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ROHR v. LOGAN (09/16/65)

decided: September 16, 1965.

ROHR
v.
LOGAN, APPELLANT



Appeal from judgment of Court of Common Pleas of Delaware County, June T., 1962, No. 3471, in case of Glen C. Rohr et al. v. James C. Logan.

COUNSEL

Robert B. Surrick, with him Cramp & D'Iorio, for appellant.

William F. Sullivan, Jr., with him Obermayer, Rebmann, Maxwell & Hippel, for appellees.

Ervin, P. J., Wright, Watkins, Montgomery, Jacobs, and Hoffman, JJ. (Flood, J., absent). Opinion by Wright, J.

Author: Wright

[ 206 Pa. Super. Page 233]

On September 10, 1962, Glen C. Rohr and Sandra Rohr, his wife, instituted suit in assumpsit against James C. Logan on a cause of action hereinafter detailed.

[ 206 Pa. Super. Page 234]

The trial before the late Judge Toal and a jury resulted in a verdict in favor of the plaintiffs in the sum of $4,617.63. Defendant's motions for new trial and judgment n.o.v. were dismissed by the court en banc, and judgment was entered on the verdict. This appeal followed.

On June 20, 1962, Mr. and Mrs. Rohr were residing in Ridley Park, Delaware County, and appellant was engaged in two businesses at 333 Rose Street in the City of Chester. He was a certificated common carrier of household goods, and also a public warehouseman. On the date mentioned, appellant orally agreed with Mr. and Mrs. Rohr to accept their household goods for temporary storage and eventual delivery to a then undetermined city to which Mr. Rohr was to be transferred by the Bethlehem Steel Company. Appellant received the sum of $27.00 for moving the goods to his warehouse, and was to be paid $20.00 per month for each month of storage until notified of definite shipping instructions. On August 6 or 7, 1962, the Rohrs orally directed appellant to ship the goods to Buffalo, New York, and agreed to pay the sum of $200.00 for the transfer. Appellant accepted the shipping instructions, and agreed to transfer the goods at the earliest practical opportunity in the usual course of business. No precise date was set for the shipment. On August 8, 1962, a fire occurred in appellant's warehouse and the goods were damaged by flames, smoke and water.

It was the position of the Rohrs at the trial that their goods were in appellant's possession in his capacity as a common carrier, and that appellant was an insurer of the safety of the goods. It was appellant's position that his possession was that of a bailee, not a common carrier, that there was no negligence on his part, and that the loss was due to a catastrophe,*fn1 namely,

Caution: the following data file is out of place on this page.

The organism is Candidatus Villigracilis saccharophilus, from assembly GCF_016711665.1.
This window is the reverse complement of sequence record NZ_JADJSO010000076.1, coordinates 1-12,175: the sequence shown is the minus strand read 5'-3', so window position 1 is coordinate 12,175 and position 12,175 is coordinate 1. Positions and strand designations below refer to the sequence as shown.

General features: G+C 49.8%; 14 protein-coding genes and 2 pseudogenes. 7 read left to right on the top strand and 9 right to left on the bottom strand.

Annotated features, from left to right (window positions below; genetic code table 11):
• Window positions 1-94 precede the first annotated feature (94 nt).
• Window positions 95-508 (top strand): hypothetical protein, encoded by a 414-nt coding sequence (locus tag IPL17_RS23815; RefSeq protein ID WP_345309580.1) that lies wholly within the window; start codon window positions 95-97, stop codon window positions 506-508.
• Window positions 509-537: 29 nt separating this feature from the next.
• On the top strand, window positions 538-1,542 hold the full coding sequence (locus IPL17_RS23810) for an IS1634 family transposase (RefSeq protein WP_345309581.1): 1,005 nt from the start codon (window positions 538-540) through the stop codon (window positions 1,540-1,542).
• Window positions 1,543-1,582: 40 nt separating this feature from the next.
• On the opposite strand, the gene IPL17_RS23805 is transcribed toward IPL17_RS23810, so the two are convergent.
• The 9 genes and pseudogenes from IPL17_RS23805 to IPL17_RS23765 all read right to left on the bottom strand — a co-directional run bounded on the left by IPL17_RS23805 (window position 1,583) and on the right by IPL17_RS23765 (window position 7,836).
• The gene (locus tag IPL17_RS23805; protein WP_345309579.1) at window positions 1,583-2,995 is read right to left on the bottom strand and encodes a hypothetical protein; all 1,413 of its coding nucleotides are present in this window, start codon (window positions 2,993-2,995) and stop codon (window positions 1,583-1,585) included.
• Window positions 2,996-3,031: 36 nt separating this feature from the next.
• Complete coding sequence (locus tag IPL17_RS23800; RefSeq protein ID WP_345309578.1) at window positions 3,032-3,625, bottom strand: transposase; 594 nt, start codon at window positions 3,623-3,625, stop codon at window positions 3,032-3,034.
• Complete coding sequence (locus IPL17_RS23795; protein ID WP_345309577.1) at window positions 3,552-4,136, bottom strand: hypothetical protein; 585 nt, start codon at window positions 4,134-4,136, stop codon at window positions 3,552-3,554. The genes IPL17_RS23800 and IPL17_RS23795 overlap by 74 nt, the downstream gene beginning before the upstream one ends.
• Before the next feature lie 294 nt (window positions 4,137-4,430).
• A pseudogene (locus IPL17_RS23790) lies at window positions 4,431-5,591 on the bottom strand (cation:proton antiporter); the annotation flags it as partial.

[ 206 Pa. Super. Page 235]

    fire caused by lightning. The trial judge instructed the jury that, as a matter of law under the pleadings, the relationship of bailor-bailee had been changed to the relationship of shipper-common carrier. He submitted to the jury the question whether the fire was caused by lightning, as to which defense appellant had adduced testimony. The question of the amount of damages was also submitted to the jury.

Appellant first contends that oral instructions from a bailor to a bailee-warehouseman to ship the bailor's warehoused goods to a specified location, without more, will not change the legal relationship of bailor-bailee to that of shipper-common carrier and thereby enlarge the duty of care owed by the bailee. The authorities are to the contrary. When appellant accepted oral instructions to ship the goods at the earliest practical opportunity in the usual course of his business, his status with relation to the goods became that of a common carrier. Where the shipper alters a previous direction to the carrier to hold the goods for further instructions "and gives orders to forward the goods, the liability as carrier immediately attaches": 13 C.J.S. Carriers Section 145. And see 13 Am. Jur. 2d, Carriers Section 255. Although the original relationship between the parties was one of bailor-bailee, the bailee-warehouseman became a common carrier immediately upon acceptance of ...


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